WTO's 12th Ministerial Conference and India
Updated: Oct 31, 2022
Image Credits: WTO
The WTO’s 12th Ministerial Conference, held in Geneva, Switzerland, concluded on 17th June 2022, with some major agreements for the first time in the last 9 years. The summit brought unprecedented and spectacular success for India, which was able to resist the pressure from the western world and achieve results for itself, the developing world, and the least developed countries (LDCs). According to India’s commerce and industry minister, Mr. Piyush Goyal, India has emerged as a deal maker rather than a deal-breaker as projected by some countries, resisted the pressure from the west, and led the negotiations from the front.
The WTO’s Ministerial conference is always dominated by the developed world, and in this conference too, the agendas were as per the liking of the developed nations. India's demand for a permanent solution to public stockholding was not even tabled and was further pushed forward to the next Ministerial Conference in 2023. But still, India acted with great flexibility and was able to close in on some agreements in the closing hours of the ministerial conference. All the agreements signed by the 164 member states had Indian influence, showcasing its growing prowess, market power and influence in global politics.
The first major agreement was concerned with ensuring food security around the world. The world is facing a severe food shortage as a result of the Russian-Ukrainian conflict, as both countries were major exporters of food grains and other agricultural products.The WTO requested its member states not to restrict the supply of food and agricultural products. However, this was not made legally binding on the member states. This came after India’s decision to restrict private exports of agricultural products during these tough times. But the WTO member states decided not to restrict food exports to the World Food Programme (WFP), fighting hunger around the world. But the member states were given the privilege to restrict food exports in order to ensure food security in the domestic territory under the provision that has existed since 1948.
The second agreement is regarding fishing subsidies given all over the world. India demanded treatment under the common but differentiated responsibility attitude and demanded that developed countries do away with their fishing subsidies in the next 25 years while other developing and developed nations are allowed to continue with their subsidy programmes during this time period, at least within their exclusive economic zone. But the member states did not agree to this proposal and suggested bringing down the time frame and area guaranteed under the provision to 7 years and 12 nautical miles, respectively. This was not acceptable to India, Sri Lanka, and other developing economies in which a lot of people are still dependent on the fishing industry for their livelihood. Finally, after multiple rounds of deliberation and negotiations, an agreement was reached that was acceptable to all the parties.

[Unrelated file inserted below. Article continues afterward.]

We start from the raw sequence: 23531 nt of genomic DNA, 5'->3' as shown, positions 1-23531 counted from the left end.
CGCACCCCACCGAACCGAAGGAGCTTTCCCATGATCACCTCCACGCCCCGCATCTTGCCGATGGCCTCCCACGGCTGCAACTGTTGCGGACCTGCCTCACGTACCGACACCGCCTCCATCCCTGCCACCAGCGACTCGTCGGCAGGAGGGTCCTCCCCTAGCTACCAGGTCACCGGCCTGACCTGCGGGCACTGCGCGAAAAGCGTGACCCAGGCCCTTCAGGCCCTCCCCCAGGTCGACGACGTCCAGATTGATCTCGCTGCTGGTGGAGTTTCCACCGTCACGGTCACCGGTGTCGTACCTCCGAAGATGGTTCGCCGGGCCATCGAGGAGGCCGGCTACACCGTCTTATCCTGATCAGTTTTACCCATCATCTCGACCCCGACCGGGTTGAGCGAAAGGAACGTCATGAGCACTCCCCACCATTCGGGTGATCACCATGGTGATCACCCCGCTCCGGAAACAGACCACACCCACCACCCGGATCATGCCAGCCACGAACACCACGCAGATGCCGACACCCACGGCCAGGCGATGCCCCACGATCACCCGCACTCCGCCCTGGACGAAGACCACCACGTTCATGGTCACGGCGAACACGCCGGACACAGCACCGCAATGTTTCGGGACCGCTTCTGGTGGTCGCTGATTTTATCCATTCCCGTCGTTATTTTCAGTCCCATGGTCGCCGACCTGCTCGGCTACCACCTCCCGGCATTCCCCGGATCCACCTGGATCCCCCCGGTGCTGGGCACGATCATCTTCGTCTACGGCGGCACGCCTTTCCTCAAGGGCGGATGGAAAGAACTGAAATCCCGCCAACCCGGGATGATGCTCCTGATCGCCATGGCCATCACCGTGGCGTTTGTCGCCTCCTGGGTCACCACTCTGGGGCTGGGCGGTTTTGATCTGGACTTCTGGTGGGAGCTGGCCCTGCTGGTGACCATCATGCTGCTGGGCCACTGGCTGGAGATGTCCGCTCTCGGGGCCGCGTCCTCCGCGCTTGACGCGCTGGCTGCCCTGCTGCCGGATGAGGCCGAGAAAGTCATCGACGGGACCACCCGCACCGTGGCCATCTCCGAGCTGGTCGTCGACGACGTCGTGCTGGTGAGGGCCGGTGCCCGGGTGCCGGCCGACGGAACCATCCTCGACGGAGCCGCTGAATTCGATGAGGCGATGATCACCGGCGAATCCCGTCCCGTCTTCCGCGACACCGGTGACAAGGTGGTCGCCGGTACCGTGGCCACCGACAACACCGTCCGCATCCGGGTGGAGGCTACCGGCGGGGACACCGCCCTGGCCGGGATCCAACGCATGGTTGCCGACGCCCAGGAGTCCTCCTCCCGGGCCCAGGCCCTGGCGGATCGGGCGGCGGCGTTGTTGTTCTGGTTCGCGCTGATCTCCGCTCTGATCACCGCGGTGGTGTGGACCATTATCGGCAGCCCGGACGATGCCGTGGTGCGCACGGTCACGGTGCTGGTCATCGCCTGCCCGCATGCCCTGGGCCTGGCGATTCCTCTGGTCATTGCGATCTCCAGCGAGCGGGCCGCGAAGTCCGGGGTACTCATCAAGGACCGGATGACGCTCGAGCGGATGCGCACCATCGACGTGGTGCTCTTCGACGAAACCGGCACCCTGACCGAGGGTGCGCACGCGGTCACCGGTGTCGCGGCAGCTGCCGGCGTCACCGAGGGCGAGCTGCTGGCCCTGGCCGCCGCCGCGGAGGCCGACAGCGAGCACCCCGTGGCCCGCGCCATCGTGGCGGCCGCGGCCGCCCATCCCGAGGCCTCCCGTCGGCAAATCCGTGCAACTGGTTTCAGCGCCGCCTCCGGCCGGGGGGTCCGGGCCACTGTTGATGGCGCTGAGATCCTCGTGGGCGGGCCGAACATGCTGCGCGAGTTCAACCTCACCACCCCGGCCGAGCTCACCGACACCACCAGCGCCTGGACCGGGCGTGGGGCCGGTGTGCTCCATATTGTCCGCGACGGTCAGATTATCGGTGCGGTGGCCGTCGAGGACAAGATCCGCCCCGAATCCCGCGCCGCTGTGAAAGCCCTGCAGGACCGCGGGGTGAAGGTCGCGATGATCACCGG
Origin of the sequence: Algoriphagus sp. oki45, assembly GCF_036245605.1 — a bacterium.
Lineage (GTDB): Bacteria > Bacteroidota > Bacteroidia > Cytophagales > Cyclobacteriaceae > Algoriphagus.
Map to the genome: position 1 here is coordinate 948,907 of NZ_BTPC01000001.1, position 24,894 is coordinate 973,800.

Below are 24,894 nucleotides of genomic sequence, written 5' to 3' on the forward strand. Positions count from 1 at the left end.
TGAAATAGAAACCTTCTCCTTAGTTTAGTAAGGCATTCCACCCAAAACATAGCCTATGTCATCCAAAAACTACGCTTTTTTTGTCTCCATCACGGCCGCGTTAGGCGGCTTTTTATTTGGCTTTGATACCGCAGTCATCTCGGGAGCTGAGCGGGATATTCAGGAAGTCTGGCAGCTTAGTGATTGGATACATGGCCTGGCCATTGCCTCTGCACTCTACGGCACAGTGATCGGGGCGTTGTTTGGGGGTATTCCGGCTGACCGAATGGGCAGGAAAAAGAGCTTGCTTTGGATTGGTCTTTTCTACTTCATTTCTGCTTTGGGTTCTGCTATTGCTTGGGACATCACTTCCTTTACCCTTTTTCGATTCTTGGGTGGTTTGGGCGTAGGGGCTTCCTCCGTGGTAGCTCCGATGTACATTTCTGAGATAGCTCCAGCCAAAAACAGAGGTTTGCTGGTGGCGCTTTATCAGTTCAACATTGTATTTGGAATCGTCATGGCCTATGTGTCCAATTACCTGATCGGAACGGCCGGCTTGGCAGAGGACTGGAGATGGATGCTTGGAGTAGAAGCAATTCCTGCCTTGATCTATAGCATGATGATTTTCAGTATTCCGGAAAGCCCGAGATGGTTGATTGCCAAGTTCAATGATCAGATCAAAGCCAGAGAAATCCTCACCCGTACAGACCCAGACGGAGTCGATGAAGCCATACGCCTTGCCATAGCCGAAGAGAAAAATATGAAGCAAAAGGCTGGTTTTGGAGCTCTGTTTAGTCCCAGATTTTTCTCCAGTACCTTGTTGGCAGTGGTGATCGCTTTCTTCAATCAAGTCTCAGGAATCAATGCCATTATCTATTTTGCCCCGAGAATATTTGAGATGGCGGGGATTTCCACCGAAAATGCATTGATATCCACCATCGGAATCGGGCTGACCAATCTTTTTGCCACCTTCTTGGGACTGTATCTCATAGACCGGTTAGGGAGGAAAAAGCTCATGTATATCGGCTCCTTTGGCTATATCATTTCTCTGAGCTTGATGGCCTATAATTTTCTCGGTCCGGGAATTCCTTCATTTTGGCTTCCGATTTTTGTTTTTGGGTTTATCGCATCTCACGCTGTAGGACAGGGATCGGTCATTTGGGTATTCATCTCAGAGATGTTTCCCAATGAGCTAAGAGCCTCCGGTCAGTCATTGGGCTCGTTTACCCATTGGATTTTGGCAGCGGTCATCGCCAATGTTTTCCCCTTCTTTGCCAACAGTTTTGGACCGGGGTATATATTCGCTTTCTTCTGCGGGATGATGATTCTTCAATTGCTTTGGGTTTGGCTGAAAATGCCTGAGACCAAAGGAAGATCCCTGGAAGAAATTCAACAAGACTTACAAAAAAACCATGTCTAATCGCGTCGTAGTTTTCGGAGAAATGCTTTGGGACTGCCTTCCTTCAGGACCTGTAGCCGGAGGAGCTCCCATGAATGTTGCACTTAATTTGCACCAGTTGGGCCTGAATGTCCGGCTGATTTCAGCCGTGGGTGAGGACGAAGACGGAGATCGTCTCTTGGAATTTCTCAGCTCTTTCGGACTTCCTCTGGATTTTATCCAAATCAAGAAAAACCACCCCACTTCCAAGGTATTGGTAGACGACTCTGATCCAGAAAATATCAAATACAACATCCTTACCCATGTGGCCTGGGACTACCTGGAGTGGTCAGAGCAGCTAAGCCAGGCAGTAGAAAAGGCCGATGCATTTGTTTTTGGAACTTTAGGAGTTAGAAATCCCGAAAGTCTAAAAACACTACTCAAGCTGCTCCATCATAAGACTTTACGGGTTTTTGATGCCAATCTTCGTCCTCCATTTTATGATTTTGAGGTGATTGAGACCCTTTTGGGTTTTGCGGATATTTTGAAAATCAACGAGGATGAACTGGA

The agreement was to place a check on illegal, unreported, and unregulated fishing. The WTO members decided to end subsidies for vessels engaged in these activities, keeping in mind the threat faced by marine species of mass extinction. The developing and underdeveloped nations are given a time frame of two years before executing this decision. This would enable them to enhance their fishing capabilities.
Image Credits: Bloomberg
The third agreement was something that both India and South Africa had been pushing for since October, 2022. The member states finally agreed to an IP rights waiver for vaccines for a period of 5 years. Although China opted out of the agreement as initially demanded by the United States in 2021. Though the waiver is partial as it does not include therapeutics and diagnostics, as well as temporary, it would allow for a much more effective vaccination programme in Asian, African, and South American countries. The decision regarding the IP rights waiver of COVID-19 therapeutics and diagnostics will be taken up at the next ministerial conference.
The last agreement was regarding the moratorium on customs duty on electronic transmission. The developing countries, led by India, were opposed to this as they believed 95% of the total loss occurred due to the free transmission of electronic products and services being borne by developing nations. However, the western world was opposed to this, and no agreement could be reached. Finally, the moratorium was extended up to MC’13 or 2024, where it will be discussed further. The developing nations have also sought more clarity from the WTO on what constitutes E-Transmission.
Some other developments regarding the reform of the WTO. All the members agreed on the need for reforms but couldn't sort out what reforms were needed and were important to maintain the importance and relevance of the organisation. India firmly reiterated that reforms must focus on preserving the principles of the organisation, maintain special and differential treatment, consensus-based decision making and should not worsen the already existing power imbalances even further, as quoted by PBI.
The success at Ministerial Conference 12 ensures that the conference remains relevant even in this time of uncertainty and shifting global orders. While India might not have succeeded in fully achieving its targets and objectives, it has obtained a brilliant outcome as the agreements do not harm India's interests and allow India to protect its farmers, fishermen, MSME's and poor and vulnerable people. India's commitment to global trade agreements has received much praise from the media around the world, and they are calling it a turning point for India in the WTO and global trade.
BY ANSH TYAGI